Anthony Exsted joined the Marine Corps to get a higher education. "I didn't have the discipline to stick with college [right out of high school]," Exsted says. "I figured I'd do that rather than rush into school and drop out my freshman year."
Exsted decided to wait until he returned from his deployment in Djibouti to enroll in classes. He spent a year studying in North Dakota before transferring to the University of Minnesota, Twin Cities. The Marine Corps pays for up to 60% of his tuition, room, board and books. "I took the safest route and waited until I was done with all of my training so I could just go to school and put all of my time and energy into it," he says.
Prospective students scrambling to come up with tuition funds often sign a contract with the military to help pay their freight. The military grants members an opportunity to serve their country and a chance at a higher education, but it comes with drawbacks.Among them is the chance of being called back to serve before completing a degree. Exsted doesn't worry about that because, he says, the Marines are usually given a six month to one year warning. But if it were to happen, he'd be forced to put his studies on hold. "That's where there's a lot of friction," he says. "A lot of people have a hard time just picking up where they left off" after a deployment.
Ben McCallum also joined the service to pay for school -- and to gain U.S. citizenship. He decided to start taking credits while still stationed with a special warfare unit of the U.S. Navy in Virgina. He had to choose between two different academic financial plans. The first, the GI Bill, allows beneficiaries to attend all types of schools, including specialized ones such as pilot and culinary school, but requires a small payment (around $50) each month. No monthly payments are needed for the second choice, the Post-9/11 GI Bill, but beneficiaries of that program must attend a four-year university.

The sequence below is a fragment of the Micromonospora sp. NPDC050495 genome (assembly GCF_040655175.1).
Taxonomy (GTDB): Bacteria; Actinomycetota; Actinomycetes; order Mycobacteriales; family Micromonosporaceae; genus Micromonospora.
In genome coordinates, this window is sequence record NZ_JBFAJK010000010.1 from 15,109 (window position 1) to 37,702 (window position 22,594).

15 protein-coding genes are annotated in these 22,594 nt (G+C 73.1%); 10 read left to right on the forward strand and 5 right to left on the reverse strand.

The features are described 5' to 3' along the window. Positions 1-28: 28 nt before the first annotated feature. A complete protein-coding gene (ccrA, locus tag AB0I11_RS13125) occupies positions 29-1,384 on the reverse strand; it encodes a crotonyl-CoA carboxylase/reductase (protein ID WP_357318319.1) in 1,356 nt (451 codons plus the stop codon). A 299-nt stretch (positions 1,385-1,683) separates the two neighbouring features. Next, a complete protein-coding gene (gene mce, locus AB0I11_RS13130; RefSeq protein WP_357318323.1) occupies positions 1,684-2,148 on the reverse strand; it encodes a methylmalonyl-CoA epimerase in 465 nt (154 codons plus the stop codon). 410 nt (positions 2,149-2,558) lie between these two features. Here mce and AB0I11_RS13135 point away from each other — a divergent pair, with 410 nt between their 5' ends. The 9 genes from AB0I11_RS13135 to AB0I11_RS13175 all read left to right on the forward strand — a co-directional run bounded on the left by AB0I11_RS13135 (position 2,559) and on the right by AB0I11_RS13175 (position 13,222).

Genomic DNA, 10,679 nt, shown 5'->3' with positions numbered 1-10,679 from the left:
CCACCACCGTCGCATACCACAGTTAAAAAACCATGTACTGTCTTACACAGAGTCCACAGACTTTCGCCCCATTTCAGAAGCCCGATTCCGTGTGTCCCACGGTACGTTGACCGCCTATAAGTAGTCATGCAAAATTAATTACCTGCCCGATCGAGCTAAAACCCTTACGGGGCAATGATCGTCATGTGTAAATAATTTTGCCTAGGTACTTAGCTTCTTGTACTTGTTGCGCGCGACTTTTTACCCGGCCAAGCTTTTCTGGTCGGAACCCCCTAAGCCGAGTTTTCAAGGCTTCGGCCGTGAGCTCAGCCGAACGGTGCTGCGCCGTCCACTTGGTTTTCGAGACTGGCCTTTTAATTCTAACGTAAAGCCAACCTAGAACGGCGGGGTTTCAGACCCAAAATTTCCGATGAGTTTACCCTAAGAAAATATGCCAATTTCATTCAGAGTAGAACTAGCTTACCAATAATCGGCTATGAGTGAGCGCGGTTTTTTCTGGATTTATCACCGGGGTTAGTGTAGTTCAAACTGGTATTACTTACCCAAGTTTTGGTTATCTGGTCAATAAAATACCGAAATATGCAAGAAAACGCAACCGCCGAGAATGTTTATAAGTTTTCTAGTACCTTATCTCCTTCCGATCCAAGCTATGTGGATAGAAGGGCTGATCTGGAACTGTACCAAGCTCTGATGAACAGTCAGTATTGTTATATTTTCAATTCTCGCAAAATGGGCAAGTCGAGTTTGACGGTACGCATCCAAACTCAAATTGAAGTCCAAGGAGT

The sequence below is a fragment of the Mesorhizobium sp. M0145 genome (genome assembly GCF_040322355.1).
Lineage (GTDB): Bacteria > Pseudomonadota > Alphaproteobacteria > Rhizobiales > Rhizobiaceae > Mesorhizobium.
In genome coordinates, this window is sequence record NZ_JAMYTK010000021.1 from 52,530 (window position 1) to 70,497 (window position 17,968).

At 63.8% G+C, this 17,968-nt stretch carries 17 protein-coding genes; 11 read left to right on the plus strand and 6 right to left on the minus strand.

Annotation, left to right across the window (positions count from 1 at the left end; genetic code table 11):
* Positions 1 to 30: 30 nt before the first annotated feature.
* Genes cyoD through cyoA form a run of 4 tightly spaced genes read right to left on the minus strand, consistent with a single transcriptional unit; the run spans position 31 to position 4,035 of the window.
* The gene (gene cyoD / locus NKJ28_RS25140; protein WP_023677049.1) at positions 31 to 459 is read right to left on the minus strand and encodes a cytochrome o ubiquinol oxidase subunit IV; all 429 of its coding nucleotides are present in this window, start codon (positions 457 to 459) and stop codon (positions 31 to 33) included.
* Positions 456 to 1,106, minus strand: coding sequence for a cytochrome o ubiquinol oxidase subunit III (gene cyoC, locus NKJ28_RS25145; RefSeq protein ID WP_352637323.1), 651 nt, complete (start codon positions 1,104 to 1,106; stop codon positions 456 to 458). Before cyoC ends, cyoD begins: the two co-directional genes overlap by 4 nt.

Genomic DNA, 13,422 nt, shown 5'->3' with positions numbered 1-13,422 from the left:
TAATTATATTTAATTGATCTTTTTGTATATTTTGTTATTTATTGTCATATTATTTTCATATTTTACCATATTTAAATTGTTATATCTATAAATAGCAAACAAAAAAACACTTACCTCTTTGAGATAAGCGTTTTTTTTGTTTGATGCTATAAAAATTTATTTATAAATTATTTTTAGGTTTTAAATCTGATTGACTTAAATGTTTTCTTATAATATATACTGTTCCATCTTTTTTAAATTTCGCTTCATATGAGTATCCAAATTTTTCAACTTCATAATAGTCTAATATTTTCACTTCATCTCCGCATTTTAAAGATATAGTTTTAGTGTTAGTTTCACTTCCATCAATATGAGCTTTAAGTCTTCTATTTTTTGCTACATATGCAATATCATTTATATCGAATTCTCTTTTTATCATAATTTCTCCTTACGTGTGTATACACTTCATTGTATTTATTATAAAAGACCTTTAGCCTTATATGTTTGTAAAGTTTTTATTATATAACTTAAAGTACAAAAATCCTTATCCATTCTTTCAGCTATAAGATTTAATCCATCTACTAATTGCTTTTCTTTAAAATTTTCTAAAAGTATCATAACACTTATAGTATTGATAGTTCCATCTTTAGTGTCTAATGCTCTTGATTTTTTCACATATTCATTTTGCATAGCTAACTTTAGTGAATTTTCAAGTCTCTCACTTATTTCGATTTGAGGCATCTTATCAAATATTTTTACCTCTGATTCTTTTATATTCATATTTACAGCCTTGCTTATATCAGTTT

The Navy granted McCallum, who chose the Post-9/11 GI Bill, up to $80,000 to use toward school. Books are not covered, but he saves money by buying used books. McCallum could choose from any four-year college near his base and enrolled in Old Dominion University for fall 2010, where he can take up to 16 credits per semester. "They make sure you put the Navy first," says McCallum. "They want you to get your education, but at the same time, the service has to come first."
The GI Bill is not just for college. Tristan Seidel, who served in the same unit as Exsted, found that under changes to the program in 2008 he could transfer his benefits to a future wife's higher education or even for the down payment on a house. "I tried the whole school thing and I'm just not that into it," says Seidel. "But there's a good amount of stuff you can use it [money from the military] on now a days."
Because of the GI Bill, Exsted feels that, financially, he made the right choice by joining the Marine Corps, although many of his personal values conflict with ones enforced in the Marines. He does warn potential members to prepare themselves for a different way of thinking. "It's good for a lot of people, especially if you're just looking for the financial aspect," said Exsted. "But if you grew up with more of an open-minded, educated background, just be prepared to put up with some ignorance."
If McCallum had a second chance, he said that he would sign up for the reserves because they receive similar benefits, but, unless they're deployed, only need to show up one weekend per month and two full weeks per year. "Had I known that they get almost the same benefits as us, I would have done that," says McCallum, "But I like the Navy. You work with a lot of good guys and you get a lot of respect and appreciation from the people, which is always nice. There's just something about it that feels good."
Mission Tuition: using a military stint to make money for college